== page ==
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Northwestern football’s most important players — No. 10: Trey Pugh

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Cam Green’s likely replacement just cracked our list.

NCAA Football: Wisconsin at Northwestern David Banks-USA TODAY Sports

To kick off a summer of football preview content at Inside NU, we are counting down Northwestern’s Top 10 Most Important Players for 2019.

We’ve chosen to loosely define the criteria for our list as the players “who will have the biggest impact on the overall outcome of the season.” However, we recognize that that’s still open to interpretation. For some, it could mean the value of a player over his replacement. It could just mean the best player. It could mean a player in a crucial role, or even players who have underperformed in past seasons who now need to step up.

Our staff has created a list that will undoubtedly cause plenty of disagreement, but ultimately highlights ten players that will undoubtedly factor heavily into the seasons success. For each player, we’ll enlist two of our writers to debate the merits of the player in question.

To kick things off for 2019, we’ll take a look at junior superback Trey Pugh.

Avery Zimmerman (Rank: N/A)

When we entered the offseason, Cam Green projected to be a critical part of the offense as well as an important leader. But Northwestern’s best superback elected to retire due to health concerns, meaning Pugh is in place to be the top superback this year. That situation certainly presents itself as important, but I didn’t include him on my list because I’m not sure whether the Wildcats will choose to plug Pugh directly into Green’s important role.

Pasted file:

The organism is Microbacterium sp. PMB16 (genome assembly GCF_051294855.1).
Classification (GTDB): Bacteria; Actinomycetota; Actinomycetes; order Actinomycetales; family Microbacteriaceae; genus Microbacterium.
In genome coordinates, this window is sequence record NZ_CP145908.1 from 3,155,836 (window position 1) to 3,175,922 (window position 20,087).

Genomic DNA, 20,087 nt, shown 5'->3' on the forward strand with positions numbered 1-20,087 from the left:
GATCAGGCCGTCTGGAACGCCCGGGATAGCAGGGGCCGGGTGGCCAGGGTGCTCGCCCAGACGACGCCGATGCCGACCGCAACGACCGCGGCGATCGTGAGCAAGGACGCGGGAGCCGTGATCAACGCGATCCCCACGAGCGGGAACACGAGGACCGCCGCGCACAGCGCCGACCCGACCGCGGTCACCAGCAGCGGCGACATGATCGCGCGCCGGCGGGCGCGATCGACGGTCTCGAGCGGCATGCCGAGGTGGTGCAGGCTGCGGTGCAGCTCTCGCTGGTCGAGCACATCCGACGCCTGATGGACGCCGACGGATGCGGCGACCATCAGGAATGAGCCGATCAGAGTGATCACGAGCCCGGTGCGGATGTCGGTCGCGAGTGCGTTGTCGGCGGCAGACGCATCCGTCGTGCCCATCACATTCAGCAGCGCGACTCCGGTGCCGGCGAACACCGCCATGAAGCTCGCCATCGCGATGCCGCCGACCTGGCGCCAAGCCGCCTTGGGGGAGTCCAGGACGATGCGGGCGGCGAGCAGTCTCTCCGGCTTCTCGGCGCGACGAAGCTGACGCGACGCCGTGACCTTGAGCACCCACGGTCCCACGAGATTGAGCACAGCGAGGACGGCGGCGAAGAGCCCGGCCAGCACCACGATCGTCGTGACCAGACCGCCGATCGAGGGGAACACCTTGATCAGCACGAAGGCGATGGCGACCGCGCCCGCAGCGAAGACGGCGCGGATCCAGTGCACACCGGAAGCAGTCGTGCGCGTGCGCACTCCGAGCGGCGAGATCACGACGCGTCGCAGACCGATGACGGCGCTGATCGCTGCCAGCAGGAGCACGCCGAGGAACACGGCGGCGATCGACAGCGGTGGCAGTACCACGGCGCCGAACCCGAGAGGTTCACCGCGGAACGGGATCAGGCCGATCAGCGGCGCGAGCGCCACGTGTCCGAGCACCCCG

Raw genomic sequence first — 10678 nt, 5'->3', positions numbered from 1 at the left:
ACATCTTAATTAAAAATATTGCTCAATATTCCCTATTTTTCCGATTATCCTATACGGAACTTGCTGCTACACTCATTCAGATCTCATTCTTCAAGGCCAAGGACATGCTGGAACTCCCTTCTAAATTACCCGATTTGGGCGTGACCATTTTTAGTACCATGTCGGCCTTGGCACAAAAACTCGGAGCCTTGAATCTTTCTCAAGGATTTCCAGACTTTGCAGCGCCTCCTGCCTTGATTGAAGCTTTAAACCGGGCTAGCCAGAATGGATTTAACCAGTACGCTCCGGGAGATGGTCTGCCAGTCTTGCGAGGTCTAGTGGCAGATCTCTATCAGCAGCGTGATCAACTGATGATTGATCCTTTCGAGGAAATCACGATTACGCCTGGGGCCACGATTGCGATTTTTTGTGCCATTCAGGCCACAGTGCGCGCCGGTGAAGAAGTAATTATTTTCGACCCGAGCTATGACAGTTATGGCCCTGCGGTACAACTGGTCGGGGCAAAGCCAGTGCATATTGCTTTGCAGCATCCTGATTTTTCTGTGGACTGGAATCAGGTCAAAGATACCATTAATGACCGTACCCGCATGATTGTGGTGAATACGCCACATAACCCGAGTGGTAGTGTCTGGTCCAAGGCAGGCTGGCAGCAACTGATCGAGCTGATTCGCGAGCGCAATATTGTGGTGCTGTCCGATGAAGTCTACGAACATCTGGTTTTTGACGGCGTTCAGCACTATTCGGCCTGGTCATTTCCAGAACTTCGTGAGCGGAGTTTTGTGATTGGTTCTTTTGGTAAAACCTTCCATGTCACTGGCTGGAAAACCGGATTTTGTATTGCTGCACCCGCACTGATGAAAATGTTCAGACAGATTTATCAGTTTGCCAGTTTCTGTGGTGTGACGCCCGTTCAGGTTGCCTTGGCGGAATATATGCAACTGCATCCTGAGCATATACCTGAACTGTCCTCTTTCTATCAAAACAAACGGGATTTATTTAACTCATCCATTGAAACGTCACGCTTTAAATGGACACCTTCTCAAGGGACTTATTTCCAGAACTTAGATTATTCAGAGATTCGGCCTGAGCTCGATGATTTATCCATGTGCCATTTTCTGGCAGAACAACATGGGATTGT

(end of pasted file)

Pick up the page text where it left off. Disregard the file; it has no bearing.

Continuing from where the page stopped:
Mick McCall’s offense almost always emphasizes the superback position, but it might become less of a priority this year due to a lack of depth in the group. Defensive lineman Trent Goens was moved to superback in spring practices, which might show you exactly how much faith the team has in Pugh fulfilling that number one role. Pat Fitzgerald can’t necessarily expect Goens to be a reliable second option, meaning Pugh and rising sophomore Charlie Mangieri will be heavily relied upon.

Pugh’s and the position’s importance on this list may be warranted due to the fact that the superback position is so thin. Whether the position is de-emphasized this year or not, Pugh will have a sizeable role to play.

Joe Weinberg (Rank: N/A)

Northwestern’s primary 2019 superback undoubtedly deserves a spot in these Top 10 rankings, I’m just not yet quite convinced Pugh is going to be that guy.

Besides graduating a few key offensive lineman, the hole left by Cam Green’s retirement is probably the biggest position question facing the Northwestern offense heading into the 2019 season. The Wildcats lose a guy who hauled in nearly 500 yards last season in Green as well as their most reliable redzone target. That said, as it stands right now, I’m not banking on Pugh being the go-to source for recreating that production.